Friday, January 02, 2004
Washington Week in Review tells you what not to think about:
Last week (26 Dec 2003) PBS' Washington Week in Review
had a year end round-up to examine the significant events of 2003. They covered four topics: Bush's foreign policy, Democratic presidential candidates, the economy, and domestic issues (Medicare, gay unions). We were surprised at the breezy treatment of Bush's foreign policy - which was mostly about the Iraq war. We reproduce the exchange
on foreign policy below with the text highlighted in RED
when the panel discussed Bush's unsupported claims of WMD and terrorist connections, and general mismanagement (e.g. disbanding the Iraqi army, Haliburton contracts).
GWEN IFILL, host: Every year at this time, we take a look back, and we never fail to be shocked at how much has actually happened. So much this year centers on the war in Iraq. In September, nearly five months after the president declared major combat operations over, he was still evoking the memory of 9/11 and reassuring the American people that it was all worth it.
President GEORGE W. BUSH: Two years ago, I told the Congress and the country that the war on terror would be a lengthy war, a different kind of war fought on many fronts in many places. Iraq is now the central front. Enemies of freedom are making a desperate stand there, and there they must be defeated.IFILL: So, Michael, looking back on this year, it becomes clear that George W. Bush staked his entire presidency on foreign policy.
Mr. MICHAEL DUFFY (Time Magazine, Washington Bureau Chief): Yeah, and it's also clear that the way the year ends with so many surprises, and the way it began with so much anxiety about how the war would turn out, we've learned that the president has discovered that he's got a lot more tools in his foreign policy toolbox at the end of the year than we thought he had at the beginning. And it may be that the use of war as an instrument of foreign policy has given him the confidence, may have given him the confidence to use some of these other tools they didn't even know they had. The--the invasion of Iraq is the signature event of the year. The president took a small coalition and a maximum foreign--you know, preemptive foreign policy overseas. He invaded the country. He tossed out the dis--dictator. And they're beginning the long, hard work of trying to, you know, rebuild the country physically and psychologically. And that's going to be the--what puts him in the history books for good or for ill. It's going to be what probably determines whether he's re-elected or not.
But we also learned that it's not the only--preemptive war is not the only tool the administration has discovered. This year, we saw them go take on North Korea in a different way than we had expected in the first year. They have begun to work multilateral negotiations with the North Koreans with countries we didn't--he wasn't thinking of before, Chinese, the Russians. And--and the same what happened last week with Libya, something of a surprise, secret negotiations, bilateral negotiations. So we've disc--one of the things that I think we've--one of the things he has learned or they have learned and we've seen is that they realize now there are lots of different ways to skin these cats if weapons of mass destruction is what you're worried about.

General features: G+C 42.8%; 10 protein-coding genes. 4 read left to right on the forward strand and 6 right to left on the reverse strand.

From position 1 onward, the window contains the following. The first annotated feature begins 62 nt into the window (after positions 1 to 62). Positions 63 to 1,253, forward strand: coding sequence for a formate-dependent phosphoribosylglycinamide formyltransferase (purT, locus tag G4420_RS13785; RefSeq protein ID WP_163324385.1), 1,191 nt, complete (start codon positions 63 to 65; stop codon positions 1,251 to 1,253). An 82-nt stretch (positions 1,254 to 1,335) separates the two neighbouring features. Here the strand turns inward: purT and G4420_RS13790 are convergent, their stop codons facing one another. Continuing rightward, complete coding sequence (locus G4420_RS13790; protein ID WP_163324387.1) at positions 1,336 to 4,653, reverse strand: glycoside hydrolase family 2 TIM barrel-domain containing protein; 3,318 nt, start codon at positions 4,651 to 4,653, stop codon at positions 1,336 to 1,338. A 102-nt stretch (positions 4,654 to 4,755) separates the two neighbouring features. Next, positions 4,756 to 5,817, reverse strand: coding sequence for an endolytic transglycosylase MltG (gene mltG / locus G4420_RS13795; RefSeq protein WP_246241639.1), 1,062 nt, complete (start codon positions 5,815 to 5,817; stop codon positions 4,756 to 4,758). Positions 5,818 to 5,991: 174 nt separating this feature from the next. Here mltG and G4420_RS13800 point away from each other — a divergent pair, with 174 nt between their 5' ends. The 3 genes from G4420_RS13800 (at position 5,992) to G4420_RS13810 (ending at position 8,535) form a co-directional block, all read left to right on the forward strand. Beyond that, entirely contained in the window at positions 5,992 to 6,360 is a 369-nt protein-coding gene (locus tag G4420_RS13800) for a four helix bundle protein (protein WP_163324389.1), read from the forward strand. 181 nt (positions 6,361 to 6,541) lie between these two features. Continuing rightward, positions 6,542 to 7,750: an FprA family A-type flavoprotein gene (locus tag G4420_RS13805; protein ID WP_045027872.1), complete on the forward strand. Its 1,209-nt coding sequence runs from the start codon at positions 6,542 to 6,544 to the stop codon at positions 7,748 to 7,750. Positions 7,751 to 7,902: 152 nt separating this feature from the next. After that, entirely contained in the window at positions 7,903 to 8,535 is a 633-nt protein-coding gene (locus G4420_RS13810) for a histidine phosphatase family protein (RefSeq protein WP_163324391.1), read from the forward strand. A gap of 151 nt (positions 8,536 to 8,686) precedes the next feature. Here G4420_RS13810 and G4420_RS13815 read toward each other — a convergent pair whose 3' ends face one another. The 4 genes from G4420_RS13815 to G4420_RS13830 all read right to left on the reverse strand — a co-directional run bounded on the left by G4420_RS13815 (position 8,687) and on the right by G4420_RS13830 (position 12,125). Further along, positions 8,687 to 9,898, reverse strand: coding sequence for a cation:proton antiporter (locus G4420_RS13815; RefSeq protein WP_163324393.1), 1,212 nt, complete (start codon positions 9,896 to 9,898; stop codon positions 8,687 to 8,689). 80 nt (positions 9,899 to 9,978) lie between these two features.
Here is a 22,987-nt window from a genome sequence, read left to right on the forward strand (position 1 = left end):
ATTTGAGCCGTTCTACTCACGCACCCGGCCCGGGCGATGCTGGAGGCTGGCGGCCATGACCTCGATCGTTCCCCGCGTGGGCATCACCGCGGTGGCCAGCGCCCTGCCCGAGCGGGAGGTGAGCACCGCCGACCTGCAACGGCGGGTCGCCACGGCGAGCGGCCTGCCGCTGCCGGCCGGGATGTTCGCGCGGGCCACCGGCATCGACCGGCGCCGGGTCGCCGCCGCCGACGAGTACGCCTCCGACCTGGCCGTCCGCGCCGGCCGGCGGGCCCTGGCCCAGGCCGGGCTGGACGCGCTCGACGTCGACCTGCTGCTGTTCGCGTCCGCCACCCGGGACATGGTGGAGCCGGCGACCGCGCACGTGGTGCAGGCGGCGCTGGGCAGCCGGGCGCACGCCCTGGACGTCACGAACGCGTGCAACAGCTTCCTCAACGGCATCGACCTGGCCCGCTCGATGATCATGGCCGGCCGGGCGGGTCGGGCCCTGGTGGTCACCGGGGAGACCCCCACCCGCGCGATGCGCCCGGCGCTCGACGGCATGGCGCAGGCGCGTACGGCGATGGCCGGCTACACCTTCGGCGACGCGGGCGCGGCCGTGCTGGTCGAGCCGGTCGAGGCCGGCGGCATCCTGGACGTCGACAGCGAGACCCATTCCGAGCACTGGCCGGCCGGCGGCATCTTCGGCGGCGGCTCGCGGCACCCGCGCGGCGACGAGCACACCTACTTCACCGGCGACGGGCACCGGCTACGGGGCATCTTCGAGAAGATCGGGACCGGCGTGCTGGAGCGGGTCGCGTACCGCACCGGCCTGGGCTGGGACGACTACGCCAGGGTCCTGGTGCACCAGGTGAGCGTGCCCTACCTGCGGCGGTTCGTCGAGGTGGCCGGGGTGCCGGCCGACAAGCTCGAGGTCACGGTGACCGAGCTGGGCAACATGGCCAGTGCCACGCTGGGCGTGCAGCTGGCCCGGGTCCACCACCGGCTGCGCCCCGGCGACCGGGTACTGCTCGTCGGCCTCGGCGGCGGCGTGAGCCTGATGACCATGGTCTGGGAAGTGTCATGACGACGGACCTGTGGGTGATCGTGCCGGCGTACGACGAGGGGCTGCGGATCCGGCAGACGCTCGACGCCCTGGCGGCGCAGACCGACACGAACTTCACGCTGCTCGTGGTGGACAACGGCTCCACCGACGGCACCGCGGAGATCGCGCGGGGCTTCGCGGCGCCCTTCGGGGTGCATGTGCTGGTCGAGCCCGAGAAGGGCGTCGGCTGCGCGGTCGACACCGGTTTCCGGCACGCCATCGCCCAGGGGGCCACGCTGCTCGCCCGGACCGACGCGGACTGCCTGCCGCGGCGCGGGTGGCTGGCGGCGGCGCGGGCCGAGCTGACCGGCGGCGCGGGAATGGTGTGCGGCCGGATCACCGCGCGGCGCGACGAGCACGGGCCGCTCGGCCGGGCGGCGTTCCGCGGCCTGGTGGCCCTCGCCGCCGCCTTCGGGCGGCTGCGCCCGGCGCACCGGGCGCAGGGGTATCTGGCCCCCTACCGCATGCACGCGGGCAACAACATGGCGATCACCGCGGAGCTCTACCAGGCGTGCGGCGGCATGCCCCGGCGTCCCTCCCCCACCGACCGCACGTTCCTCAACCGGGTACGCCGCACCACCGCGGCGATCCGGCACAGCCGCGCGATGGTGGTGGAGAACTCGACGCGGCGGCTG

Mr. ALAN MURRAY (CNBC Washington Bureau Chief): Yeah, I mean, Libya happened late at night. It didn't get--on a Friday night, not too late. You cut it on your show, I'm sure, but...
IFILL: Yes, we did.
Mr. MURRAY: But it didn't get as much attention as it might have if it had happened earlier. But if invading Iraq means that you have more leverage in dealing with Libya, in dealing with North Korea, in dealing with Iran, then history will look at this in a very different way than people are--have been looking at it this year.
Mr. DUFFY: All right. They didn't think of that when they started thinking about invading Iraq. That may be--this may be a byproduct even they didn't anticipate. But then, there's no question that there are things about the whole Iraqi invasion that are far from cleaned up yet. I mean, they--you know, they're going to have a long year still, maybe several years, putting this country back together. The--the clean-up work is huge. They still haven't figured out how they're going to organize this government. The Iraqis haven't figured out how they're going to do it. But they have seen, I think that there are lots of different ways to get results overseas, either because or despite what they've--what's taken place in Iraq. And--and that--that--that seems to have been one of the thing's he's trying to tell us, too, without saying it in the last couple of weeks.
Ms. ALEXIS SIMENDINGER (National Journal White House Correspondent): To the extent that this year has shown the president's ability to make mid-course corrections or to make adjustments in addition to the kinds of initiatives he takes, where do you think that is going to take 2004 in terms of this being the test that the president has set himself, Iraq, for his own presidency?